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How Lewy Body Disease Can Cause Dementia

Non-Alzheimer's Causes of Dementia : Page 3

By , Caring.com contributing editor
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2. Dementia with Lewy bodies (DLB)

What it is: Lewy body disease occurs when protein deposits in the brain called Lewy bodies (named for Friederich Lewy, who discovered them in the early 1900s) impede normal cognitive function. Some researchers consider DLB the second most common form of dementia, accounting for up to 20 percent of cases. Others believe DLB may be a subtype of Alzheimer's disease rather than a separate disease.

How the symptoms compare to Alzheimer's: Symptoms of both can include confusion, problems with concentration, and some memory impairment. Hallucinations tend to be more common. Like Alzheimer's, DLB is progressive. People with Alzheimer's have good days and bad days, but people with DLB may experience changes more frequently (even from one hour to the next -- and these changes may seem quite extreme.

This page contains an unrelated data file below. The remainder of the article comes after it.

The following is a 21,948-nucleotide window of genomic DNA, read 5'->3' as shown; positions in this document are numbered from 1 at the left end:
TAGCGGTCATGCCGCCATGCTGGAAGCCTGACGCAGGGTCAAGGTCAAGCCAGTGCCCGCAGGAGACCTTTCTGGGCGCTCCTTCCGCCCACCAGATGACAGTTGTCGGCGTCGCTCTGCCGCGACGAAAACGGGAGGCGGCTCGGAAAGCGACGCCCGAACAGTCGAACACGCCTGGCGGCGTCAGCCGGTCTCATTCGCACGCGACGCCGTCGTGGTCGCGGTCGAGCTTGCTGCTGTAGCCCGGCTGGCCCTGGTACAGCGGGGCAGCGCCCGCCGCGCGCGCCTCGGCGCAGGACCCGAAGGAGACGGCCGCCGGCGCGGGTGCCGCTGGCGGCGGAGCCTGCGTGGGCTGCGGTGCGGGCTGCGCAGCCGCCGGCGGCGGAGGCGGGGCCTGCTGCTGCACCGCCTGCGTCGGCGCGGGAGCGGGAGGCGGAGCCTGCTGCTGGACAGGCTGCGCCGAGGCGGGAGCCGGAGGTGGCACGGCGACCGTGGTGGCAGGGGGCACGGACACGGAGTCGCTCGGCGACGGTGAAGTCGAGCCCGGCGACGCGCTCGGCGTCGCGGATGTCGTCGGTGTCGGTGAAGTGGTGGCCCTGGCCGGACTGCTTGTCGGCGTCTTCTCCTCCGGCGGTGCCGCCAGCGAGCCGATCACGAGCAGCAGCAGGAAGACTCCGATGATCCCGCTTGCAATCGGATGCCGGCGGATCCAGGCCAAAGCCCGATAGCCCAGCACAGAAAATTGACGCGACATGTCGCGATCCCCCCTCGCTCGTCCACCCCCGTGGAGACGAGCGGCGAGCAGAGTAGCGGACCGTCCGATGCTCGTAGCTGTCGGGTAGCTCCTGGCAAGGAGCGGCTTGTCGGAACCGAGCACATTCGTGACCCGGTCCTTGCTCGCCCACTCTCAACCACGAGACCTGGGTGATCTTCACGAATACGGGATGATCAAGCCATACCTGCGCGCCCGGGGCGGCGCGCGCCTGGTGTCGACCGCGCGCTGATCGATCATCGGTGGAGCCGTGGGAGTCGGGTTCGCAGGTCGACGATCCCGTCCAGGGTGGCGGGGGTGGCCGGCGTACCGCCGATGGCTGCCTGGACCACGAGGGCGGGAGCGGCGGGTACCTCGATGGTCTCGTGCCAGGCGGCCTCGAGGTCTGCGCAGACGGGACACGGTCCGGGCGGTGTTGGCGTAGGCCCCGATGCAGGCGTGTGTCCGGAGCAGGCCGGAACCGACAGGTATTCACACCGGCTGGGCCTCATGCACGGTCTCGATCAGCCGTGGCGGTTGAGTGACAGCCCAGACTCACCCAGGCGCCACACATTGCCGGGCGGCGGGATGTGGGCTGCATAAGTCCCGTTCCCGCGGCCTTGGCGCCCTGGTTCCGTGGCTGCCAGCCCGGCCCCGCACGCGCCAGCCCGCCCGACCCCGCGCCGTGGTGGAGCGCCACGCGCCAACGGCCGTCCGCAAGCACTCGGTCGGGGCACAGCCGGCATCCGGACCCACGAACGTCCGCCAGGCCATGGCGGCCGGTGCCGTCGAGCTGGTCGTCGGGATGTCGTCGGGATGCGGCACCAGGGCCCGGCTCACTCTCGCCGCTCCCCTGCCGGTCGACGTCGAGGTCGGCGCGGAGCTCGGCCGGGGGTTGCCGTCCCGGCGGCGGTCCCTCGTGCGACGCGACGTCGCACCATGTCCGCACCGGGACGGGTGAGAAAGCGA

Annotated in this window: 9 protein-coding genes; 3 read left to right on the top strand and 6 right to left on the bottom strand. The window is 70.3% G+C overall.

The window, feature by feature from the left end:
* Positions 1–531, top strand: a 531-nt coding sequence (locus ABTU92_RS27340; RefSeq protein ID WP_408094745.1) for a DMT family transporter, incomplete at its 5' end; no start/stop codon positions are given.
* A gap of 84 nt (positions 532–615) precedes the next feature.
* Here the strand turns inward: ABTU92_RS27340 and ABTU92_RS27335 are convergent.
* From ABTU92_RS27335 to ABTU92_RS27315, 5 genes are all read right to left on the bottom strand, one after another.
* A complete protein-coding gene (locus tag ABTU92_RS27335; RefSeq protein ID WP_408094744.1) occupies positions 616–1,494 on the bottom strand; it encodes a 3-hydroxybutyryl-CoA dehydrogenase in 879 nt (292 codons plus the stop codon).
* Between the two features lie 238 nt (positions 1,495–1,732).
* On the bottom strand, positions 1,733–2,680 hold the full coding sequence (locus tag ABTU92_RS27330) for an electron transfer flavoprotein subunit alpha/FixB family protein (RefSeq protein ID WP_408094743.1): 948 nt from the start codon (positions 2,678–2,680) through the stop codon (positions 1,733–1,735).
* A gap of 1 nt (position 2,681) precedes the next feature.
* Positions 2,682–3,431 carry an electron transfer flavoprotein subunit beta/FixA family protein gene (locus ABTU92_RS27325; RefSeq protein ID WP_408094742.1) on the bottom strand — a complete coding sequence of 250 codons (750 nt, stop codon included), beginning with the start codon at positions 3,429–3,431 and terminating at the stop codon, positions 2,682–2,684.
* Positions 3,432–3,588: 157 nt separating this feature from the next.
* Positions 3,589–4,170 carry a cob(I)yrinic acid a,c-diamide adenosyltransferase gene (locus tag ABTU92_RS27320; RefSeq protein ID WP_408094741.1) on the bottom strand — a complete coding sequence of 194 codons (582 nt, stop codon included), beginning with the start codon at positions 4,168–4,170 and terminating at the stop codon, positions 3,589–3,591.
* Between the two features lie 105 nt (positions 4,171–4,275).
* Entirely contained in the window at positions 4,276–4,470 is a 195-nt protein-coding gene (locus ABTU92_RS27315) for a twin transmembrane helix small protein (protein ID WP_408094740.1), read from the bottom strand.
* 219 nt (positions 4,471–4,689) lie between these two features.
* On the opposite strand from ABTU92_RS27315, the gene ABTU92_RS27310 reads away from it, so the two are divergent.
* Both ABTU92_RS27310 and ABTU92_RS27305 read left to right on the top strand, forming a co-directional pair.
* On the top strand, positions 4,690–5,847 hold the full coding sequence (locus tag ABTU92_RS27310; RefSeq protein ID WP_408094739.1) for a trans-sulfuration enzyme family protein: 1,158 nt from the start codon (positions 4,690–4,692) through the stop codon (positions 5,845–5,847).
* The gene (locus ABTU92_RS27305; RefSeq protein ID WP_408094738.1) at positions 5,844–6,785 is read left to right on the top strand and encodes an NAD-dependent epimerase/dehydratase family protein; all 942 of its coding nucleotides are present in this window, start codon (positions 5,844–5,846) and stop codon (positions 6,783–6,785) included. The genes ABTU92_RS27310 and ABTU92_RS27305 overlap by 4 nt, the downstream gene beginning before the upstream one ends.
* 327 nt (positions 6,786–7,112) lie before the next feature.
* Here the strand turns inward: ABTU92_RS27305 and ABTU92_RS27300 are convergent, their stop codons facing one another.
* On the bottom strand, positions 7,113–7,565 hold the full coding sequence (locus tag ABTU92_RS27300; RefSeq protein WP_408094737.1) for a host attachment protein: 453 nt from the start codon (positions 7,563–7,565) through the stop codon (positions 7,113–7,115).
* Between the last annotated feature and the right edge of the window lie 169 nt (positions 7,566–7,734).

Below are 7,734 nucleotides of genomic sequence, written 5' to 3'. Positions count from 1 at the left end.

REM sleep behavior disorder, which causes movements, gesturing, and speaking during sleep and confusion upon awakening, is often considered an early sign of DLB.

People with DLB also experience problems with mobility, similar to those of Parkinson's disease. These include movements that are slow, stiff, or shaky, trouble balancing, and a shuffling walk.

How it's diagnosed and treated: A complete medical workup can help identify symptoms of DLB and rule out other possible causes. As with Alzheimer's, the presence of dementia with Lewy bodies can only be confirmed with an autopsy.

There are no drugs approved for DLB. Alzheimer's medications are sometimes given or, in the case of movement problems, drugs used to treat Parkinson's disease. Other treatment is similar to that for Alzheimer's.